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May 2nd, 2018

Repatriation, refoulement and Rohingya nationality: Bangladesh’s response to one of the biggest refugee crises of the century (Part 2)

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Estimated reading time: 5 minutes


May 2nd, 2018

Repatriation, refoulement and Rohingya nationality: Bangladesh’s response to one of the biggest refugee crises of the century (Part 2)

0 comments | 2 shares

Estimated reading time: 5 minutes

This is the final segment of the two-part report on “Rohingya Humanitarian Crisis: Bangladesh’s response”,  where SAC hosted Mr Md. Shahidul Haque, Foreign Secretary, Government of Bangladesh.  Dominique Dillabough-Lefebvre writes about issues of of repatriation, refoulement and Rohingya nationality, based on his interview with Mr Haque and his presentation. Read Part 1 here. 

During the interview, ahead of the South Asia Centre event “Rohingya Humanitarian Crisis: Bangladesh’s response”, I pressed Mr Md. Shahidul Haque, Foreign Secretary, Government of Bangladesh, on the issue of Rohingya nationality, and whether the swift signing of a repatriation agreement between Myanmar and Bangladesh implied an acknowledgement of the nationality of Rohingyas on the part of Myanmar. The question of  ‘nationality’ was side-stepped, he said, as Myanmar officially calls the Rohingyas ‘residents’ and refuses to acknowledge their citizenship rights.

“Because of the international pressure they wanted to have an arrangement to show the world that the problem is solved […] We were also surprised when they accepted these issues, because […] I can see they are not very sincere about their commitments.

One of my questions when I sit with my Myanmar colleagues: When it comes to return you are asking about verification of their identity, you’re talking about whether they were residents in the Northern Rakhine or not.  […] To our utter surprise, when people were walking in a desperate situation there was news coming out of Myanmar that this was all fake news, that this is huge propaganda, this is not real, this is to malign the government and bring down the democracy in Myanmar and all sorts of things.”

It was also made clear that Bangladesh’s policy of referring to the Rohingya as ‘forcibly displaced Myanmar nationals’ was part of a 2013 official Mutual agreement between the two countries, according to which Bangladesh would not call them Rohingyas and the Burmese wouldn’t call them Bengalis. However this agreement is no longer in place between the two states, and Bangladesh now feels that this was “a ploy” to displace responsibility. 

Burmese avoidance of responsibility has ranged from outright denial of killings to drastically underestimated numbers of deaths (of whom they claim are largely terrorists). The Myanmar government continues to assert that Rohingyas fled in part due to threats from the ARSA insurgents who raided Myanmar security posts on 25 August 2017 and that they were responsible for burning down their own villages. Mr Aung Hla Tun, Myanmar Deputy Minister of Information, has reportedly said, “most of these people fled in panic just after the military operations following the terrorist attacks, for fear of being arrested for their involvement or on suspicion” and they were “were persuaded to flee” by the prospect of “better livelihood at the camps in Bangladesh”.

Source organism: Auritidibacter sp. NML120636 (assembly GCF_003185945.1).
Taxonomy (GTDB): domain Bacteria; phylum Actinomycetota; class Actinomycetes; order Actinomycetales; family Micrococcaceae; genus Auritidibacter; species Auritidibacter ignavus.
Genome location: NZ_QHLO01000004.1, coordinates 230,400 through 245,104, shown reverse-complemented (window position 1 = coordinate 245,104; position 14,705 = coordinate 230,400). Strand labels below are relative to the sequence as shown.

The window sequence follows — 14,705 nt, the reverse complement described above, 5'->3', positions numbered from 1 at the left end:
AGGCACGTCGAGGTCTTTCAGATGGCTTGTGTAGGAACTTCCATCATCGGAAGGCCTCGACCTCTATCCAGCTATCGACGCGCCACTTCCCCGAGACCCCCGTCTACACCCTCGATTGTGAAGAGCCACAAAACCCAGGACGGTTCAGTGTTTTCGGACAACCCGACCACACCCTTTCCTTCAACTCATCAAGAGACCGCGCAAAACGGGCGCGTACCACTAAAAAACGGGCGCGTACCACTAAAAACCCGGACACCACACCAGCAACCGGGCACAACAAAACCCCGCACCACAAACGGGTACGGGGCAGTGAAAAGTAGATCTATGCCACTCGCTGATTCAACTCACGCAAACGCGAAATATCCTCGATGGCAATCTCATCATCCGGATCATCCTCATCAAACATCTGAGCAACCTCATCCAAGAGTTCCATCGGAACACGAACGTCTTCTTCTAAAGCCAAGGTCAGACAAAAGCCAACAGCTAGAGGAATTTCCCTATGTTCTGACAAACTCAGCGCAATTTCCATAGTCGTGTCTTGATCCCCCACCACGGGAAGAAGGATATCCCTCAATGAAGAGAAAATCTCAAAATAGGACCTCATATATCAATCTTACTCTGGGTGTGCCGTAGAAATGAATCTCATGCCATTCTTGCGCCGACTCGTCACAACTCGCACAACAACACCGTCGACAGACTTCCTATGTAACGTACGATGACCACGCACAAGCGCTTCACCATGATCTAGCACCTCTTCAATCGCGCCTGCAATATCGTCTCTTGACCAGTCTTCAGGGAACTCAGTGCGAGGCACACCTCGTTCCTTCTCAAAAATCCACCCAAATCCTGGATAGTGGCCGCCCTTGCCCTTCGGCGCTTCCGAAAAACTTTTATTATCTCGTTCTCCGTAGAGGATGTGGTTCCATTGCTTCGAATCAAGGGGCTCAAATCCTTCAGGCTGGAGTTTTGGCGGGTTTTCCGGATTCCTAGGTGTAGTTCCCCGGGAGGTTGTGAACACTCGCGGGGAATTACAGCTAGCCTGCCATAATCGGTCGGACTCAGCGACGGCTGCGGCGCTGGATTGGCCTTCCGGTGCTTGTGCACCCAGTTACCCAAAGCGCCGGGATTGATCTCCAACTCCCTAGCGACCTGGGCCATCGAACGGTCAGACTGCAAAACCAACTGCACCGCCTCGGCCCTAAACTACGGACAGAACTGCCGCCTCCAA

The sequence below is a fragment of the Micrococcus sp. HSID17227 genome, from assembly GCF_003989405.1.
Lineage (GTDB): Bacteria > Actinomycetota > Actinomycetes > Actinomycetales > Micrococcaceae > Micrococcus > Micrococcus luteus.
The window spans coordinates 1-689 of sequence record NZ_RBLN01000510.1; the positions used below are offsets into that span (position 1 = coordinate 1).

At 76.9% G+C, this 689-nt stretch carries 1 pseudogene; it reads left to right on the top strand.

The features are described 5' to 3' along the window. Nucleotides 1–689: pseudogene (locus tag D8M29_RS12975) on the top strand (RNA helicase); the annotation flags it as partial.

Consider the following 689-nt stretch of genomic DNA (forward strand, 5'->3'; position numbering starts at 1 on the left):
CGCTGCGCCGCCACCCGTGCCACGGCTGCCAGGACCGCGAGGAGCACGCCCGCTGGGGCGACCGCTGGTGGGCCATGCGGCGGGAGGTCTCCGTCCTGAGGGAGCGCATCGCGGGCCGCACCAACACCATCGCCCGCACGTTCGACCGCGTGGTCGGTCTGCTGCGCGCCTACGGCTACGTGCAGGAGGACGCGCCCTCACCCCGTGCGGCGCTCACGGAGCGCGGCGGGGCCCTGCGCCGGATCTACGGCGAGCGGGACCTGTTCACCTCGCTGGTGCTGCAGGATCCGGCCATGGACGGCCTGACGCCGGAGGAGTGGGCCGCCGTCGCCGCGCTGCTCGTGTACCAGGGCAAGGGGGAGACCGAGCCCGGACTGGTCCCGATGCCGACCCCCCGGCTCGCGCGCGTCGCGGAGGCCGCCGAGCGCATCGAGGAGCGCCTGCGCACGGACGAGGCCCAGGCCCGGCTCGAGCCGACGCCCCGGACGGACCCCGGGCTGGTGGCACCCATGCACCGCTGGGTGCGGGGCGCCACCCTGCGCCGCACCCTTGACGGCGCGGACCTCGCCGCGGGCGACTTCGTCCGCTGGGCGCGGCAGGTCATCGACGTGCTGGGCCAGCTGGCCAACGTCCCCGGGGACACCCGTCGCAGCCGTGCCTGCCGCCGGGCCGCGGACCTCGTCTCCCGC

“There is no ethnic cleansing or genocide in our country,” U Aung Tun Thet, the Chief Coordinator of the Myanmar government, a body dedicated to the Rohingya crisis, has said. “Accusations are very easy to make, but we are not involved in anything at all.”

Mr Md. Shahidul Haque, Foreign Secretary, Government of Bangladesh presenting at LSE South Asia Centre event in March 2018. Image credit: South Asia Centre, LSE.

As a reply to such comments, Mr Haque explained: “They have a very good propaganda machine trained the way Hitler’s regime trained it’s own propaganda machine and using it against a particular community… Some of the things that are being said are absolutely incorrect. Number 1: they think the Rohingyas are Bengalis from Bangladesh, that is the first narrative, so they should go back to Bangladesh. Second is they are all terrorists. [….In a list of 430 people, which the Myanmar government claims are terrorists hiding in Bangladesh, is a 3-year-old child….] The third narrative is that the sovereignty and security of Myanmar is at threat, so they have every right to deploy whatever they want to protect their sovereignty.”

Foreign Secretary Haque’s comments reflect Bangladesh’s view that Myanmar’s denialism is  a characteristic of the myopic outlook of the Burmese government. Burmese journalists Wa Lone and Kyaw Soe Oo have been imprisoned for reporting evidence of the killing of 10 Rohingya men (see PEN press release,  and Reuters report) found in a  mass grave, and mounting public statements from UN officials and NGO bodies reflect a growing consensus that sufficient evidence is increasingly available to hold the Burmese government accountable. Early this year, Yanghee Lee, UN Special envoy on human rights, was denied access to Myanmar, and noted that the events “bear the hallmarks of genocide”.